See Logical fallacy, Circular reasoning, Tautology, No true Scotsman, "Your theory does not work under my theory, so your theory must be wrong", Intellectual dishonesty, Invincible ignorance, the Fallacy of invincible ignorance and Bigotry.
Responses to philosophical naturalism
Critics of philosophical naturalism are able to respond by analogy that there are forces and objects in nature not perceptible to human senses and not observable by ordinary instrumentality which do in fact exist. For example, sound frequencies, lightwaves and radiation not perceptible to human senses but which require highly specialized equipment to detect, which only specially trained and highly qualified individuals can interpret correctly; fundamental subatomic particles for which there is no certain proof but only "suggestive indications"; mathematical relationships and theorems incomprehensible to the average person which may or may not yet (but still might) be proven; concepts of love, loyalty, patriotism, truth, scientific elegance, known, discussed and (not fully) understood but fundamentally non-quantifiable. The power of an invisible magnetic field, which is not matter, to move some physical material objects, which are matter, cannot be explained by the doctrine that only material objects exist and that only a material object can impact or move another material object. Some general studies in Physics such as mechanics and thermodynamics do not advert to the theories and methodology of Quantum mechanics because it has no direct bearing on those researches, but the whole realm of scientific study is incomplete without it. Philosophical naturalism is an inadequate, even inappropriate, approach to the study of the whole of reality, as a thermometer is an inappropriate instrument for measuring the strength of the sun's gravitational force in the solar system or the density of planetary mass. Some aspects of human behavior and human psychology are still acknowledged by scientists to be "not (yet) predictable", and suggestive of free will, but which for now are assessed according to the theories of "behaviorism", and these are known from their evident effects to be part of existence and therefore within nature (natural). From this may be offered extrapolated support for the reasonable possibility of invisible beings and intelligences who act with free will, and are powerfully able to interact with and intervene in nature and in human affairs: spirits, angels, demons, God.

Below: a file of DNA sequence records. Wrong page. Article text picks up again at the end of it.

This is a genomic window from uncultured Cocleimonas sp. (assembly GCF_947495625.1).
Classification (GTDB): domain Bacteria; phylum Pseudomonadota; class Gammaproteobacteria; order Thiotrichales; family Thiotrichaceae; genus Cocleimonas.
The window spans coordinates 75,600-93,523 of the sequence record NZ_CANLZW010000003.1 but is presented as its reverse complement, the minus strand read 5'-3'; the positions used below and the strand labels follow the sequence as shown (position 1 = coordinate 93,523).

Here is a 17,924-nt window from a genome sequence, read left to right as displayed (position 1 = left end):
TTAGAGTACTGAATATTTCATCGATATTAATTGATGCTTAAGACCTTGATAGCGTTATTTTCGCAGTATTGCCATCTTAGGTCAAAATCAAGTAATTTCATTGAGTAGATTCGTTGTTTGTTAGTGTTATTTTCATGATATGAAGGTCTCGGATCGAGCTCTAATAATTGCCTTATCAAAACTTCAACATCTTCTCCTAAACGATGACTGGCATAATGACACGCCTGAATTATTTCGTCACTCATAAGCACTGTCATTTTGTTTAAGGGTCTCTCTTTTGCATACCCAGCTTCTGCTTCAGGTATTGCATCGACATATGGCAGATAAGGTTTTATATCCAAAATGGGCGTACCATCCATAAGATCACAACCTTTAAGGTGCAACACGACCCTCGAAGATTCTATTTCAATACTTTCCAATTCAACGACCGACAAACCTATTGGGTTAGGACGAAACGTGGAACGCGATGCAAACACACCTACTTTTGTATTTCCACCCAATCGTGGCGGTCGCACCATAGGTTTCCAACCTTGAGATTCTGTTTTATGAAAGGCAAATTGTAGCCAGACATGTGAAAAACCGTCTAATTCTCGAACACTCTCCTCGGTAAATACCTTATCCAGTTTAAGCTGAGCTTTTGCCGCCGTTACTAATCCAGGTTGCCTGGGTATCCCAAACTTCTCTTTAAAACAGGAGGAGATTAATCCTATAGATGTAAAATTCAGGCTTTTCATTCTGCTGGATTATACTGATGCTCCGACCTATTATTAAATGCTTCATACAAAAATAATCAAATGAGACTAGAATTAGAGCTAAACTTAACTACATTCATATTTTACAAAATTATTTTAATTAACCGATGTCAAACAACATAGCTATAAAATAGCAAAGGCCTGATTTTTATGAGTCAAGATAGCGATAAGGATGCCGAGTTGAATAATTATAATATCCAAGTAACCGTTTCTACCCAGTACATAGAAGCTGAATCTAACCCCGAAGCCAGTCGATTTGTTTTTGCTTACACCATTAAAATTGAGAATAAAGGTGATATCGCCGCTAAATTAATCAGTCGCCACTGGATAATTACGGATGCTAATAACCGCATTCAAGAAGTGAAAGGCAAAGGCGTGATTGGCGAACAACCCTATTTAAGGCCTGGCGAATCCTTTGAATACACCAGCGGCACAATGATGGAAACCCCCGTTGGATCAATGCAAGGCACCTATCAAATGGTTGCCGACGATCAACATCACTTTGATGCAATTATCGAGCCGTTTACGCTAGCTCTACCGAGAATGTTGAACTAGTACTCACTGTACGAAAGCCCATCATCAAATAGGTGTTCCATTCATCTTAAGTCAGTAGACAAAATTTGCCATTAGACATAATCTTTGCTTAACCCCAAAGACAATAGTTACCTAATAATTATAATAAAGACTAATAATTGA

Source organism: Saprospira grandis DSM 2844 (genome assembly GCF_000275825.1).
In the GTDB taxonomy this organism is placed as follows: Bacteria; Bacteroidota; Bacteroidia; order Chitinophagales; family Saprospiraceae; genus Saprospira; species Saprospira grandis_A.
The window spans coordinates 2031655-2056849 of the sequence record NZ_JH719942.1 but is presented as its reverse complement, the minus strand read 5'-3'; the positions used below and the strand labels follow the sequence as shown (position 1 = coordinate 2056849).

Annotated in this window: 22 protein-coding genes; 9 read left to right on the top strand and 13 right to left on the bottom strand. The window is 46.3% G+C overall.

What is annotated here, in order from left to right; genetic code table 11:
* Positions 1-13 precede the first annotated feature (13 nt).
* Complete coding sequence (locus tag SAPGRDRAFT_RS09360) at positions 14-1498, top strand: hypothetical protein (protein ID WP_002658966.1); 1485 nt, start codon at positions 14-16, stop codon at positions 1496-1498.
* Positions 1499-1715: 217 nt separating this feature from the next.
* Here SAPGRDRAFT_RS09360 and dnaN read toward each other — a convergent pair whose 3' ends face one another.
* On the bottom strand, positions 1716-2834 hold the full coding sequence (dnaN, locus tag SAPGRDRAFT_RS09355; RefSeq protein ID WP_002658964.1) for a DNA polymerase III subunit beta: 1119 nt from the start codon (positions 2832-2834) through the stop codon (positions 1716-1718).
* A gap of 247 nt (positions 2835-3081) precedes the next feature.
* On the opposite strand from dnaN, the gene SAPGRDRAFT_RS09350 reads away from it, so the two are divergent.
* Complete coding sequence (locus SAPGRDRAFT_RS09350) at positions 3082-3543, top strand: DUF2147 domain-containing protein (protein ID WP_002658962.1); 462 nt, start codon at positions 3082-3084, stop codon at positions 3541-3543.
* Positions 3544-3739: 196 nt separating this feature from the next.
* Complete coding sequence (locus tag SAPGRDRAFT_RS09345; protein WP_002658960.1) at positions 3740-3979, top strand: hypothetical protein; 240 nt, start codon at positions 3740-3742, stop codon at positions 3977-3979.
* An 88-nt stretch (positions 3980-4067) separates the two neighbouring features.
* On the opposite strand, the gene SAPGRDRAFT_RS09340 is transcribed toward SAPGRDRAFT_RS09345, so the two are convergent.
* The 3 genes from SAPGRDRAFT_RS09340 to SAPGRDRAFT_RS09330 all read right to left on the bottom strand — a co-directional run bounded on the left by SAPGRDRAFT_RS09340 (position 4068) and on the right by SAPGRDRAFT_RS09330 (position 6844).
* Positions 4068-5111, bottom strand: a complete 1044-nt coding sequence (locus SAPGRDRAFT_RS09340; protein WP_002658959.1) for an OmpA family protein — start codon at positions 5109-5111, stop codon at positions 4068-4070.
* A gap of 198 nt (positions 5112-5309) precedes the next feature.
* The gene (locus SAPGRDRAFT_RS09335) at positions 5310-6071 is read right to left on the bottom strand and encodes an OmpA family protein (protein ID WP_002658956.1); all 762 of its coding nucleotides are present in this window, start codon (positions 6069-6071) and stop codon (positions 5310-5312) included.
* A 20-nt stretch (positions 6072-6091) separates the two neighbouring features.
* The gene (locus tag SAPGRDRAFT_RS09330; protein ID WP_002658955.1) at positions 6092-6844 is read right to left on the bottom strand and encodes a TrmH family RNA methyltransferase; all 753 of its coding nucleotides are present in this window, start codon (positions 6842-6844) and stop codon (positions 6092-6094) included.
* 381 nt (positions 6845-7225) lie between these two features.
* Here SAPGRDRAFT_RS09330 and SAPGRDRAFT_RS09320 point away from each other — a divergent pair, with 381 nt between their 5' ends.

If "Nature" is defined as existence and reality and whatever exists is real and natural, whether it is uncreated or created, then logically God as the natural (existent) uncreated cause and sustainer of all natural creation is the meta-natural or preternatural ground of existence, and it is from this that the existence of God is natural and God is a natural Being who cannot be classified as a super-natural being who exists outside of existence and reality, which therefore would be an absolute contradiction. And it is in the sense that nature is existence and existence is natural, and in the sense that the laws of physics solely limited to a spaciotemporal universe do not exhaust all the possible laws of existence, of nature, that the naturalists are correct in rejecting the supernatural as a possibility existing outside of nature (existence). According to theism, the natural (physical) has been generated by the supernatural (spiritual) and thus there is no illogic or inherent impossibility or contradiction in the assertion that the spiritual realm of existence (nature) can supervene in the physical realm of existence (nature). Both theists and philosophical naturalists hold that there is only one unified reality of existence. But philosophical naturalism dogmatically excludes a priori a major aspect of reality as a nonexistent unreality (the Fallacy of exclusion), and sees the whole of creation (the universe) as the whole of existence. See Essay: Why Is There Something Rather Than Nothing?.